Scholia Reviews ns 9 (2000) 35.

Paula Saffire and Pamela Freis, Ancient Greek Alive. Chapel Hill and London: University of North Carolina Press, 1999[3]. Pp. xxiv + 273, including 24 halftone or line illustrations, a map, vocabulary and appendices. ISBN 0-8078-4800-X. US$19.50.

Rudolph Masciantonio
429 S. 20th St. #A, Philadelphia, PA 19146

This book approaches the learning of Greek traditionally. Students are expected to master and generate paradigms, explicate grammar and syntax, and translate from Greek to English and sometimes from English to Greek (p. xvii). However, there are some important innovations in this book intended to enhance student learning.

In the first nine days of the course an oral approach is used where students learn dialogues, a story, a poem and a skit. The authors see this conversational approach as allowing students to learn a large vocabulary in a short time and to be introduced to grammar and syntax that will be more systematically covered later in the course (p. xvii). After the oral introduction the book falls into two nearly equal parts. The first part teaches all important noun, pronoun, and adjective systems and ends with a comprehensive review to give the students 'a sense of closure and mastery' (p. xviii). The second part presents the Greek verb system with attention to verb aspect versus tense from the very beginning. Material is presented in big chunks rather than piecemeal. Saffire and Freis aim for the big picture.

Saffire and Freis provide an abundance of folkloric stories that they composed in ancient Greek for the sake of teaching Greek grammar and vocabulary. The stories are largely from Sheikh Nasrudin, a Sufi teaching figure familiar throughout the Middle East and in those parts of Europe which have had extensive contact with Islam, viz., Spain, the Balkans, modern Greece, and Russia (p. 39). Some however are taken from West African, Armenian, Indian, Yiddish, Siberian, Chinese, Aesopic and other sources. The stories were selected for their charm, interest, and humor, and their folkloric form allows for natural repetition to help students master vocabulary and constructions. The final four lessons have readings from original Greek, viz., the Hippocratic oath, Hecuba's lament from Euripides' Trojan Women, and the dialogue between Oedipus and Teiresias in Sophocles (p. xx).

Saffire and Freis also provide a Thesauros or 'Treasure House' containing short passages from original Greek, including the New Testament, Heraclitus, Xenophanes, Diogenes, and inscriptions (pp. 221-35). These passages have interlinear glosses, and students will require help from the teacher to read them. Saffire and Freis see the readings from the Thesauros as a 'happy occasion' which should not be tested and should be used as time allows (p. xix).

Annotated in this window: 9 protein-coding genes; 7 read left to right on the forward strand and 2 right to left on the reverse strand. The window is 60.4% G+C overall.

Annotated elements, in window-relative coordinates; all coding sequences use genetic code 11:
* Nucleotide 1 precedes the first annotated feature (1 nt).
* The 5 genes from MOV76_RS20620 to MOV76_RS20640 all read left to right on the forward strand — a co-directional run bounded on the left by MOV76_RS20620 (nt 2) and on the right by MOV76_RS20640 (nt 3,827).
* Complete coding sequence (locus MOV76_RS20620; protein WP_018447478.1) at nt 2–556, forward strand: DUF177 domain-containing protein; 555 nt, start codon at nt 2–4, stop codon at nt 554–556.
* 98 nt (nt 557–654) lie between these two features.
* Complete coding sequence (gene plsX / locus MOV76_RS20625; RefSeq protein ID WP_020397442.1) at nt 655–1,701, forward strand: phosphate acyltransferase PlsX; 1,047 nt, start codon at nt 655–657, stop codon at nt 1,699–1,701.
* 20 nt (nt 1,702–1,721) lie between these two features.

The book provides four vocabulary reviews and two verb overviews amid the fifty-four lessons. Saffire and Freis believe that consolidating information at intervals and repetition of important information is vital to language learning. They encourage 'punting', i.e., guessing at something unknown based on patterns already encountered. They make use of 'translationese', an artificial type of English that attempts to convey the structure of the Greek, e.g., o(/de is translated 'this here' versus ou(=tis as 'this'. They use 'self-evident' terminology (e.g., 'if-clause' rather than protasis) but always give the traditional terms so that students will not be at a loss if they encounter these later. (p. xx). They ask the students to memorize sections of lyric poetry, viz., about twenty-two lines of Sappho, Anacreontica, Mimnermus, and Archilochus.

Saffire and Freis present uncontracted forms first in order to make contracted forms more understandable. In declensions the nominative is followed by the accusative because the two forms are often the same or similar and 'it is easier for students to learn them if they see them together' (p. xx). Grammatical concepts and forms are used generally in readings or dialogues before they are introduced systematically. For example, e)/qhke (sit venia, lector benevole, transliterationibus!) is translated as an isolated vocabulary item in a story before it is embedded in a system, viz., the conjugation of the verb ti/qhmi (p. 214). Contained within each chapter are short exercises that immediately follow the presentation of new forms and concepts that may be assigned for homework or done during class. Saffire and Freis have tried to provide more exercises than the teacher might want or need to use.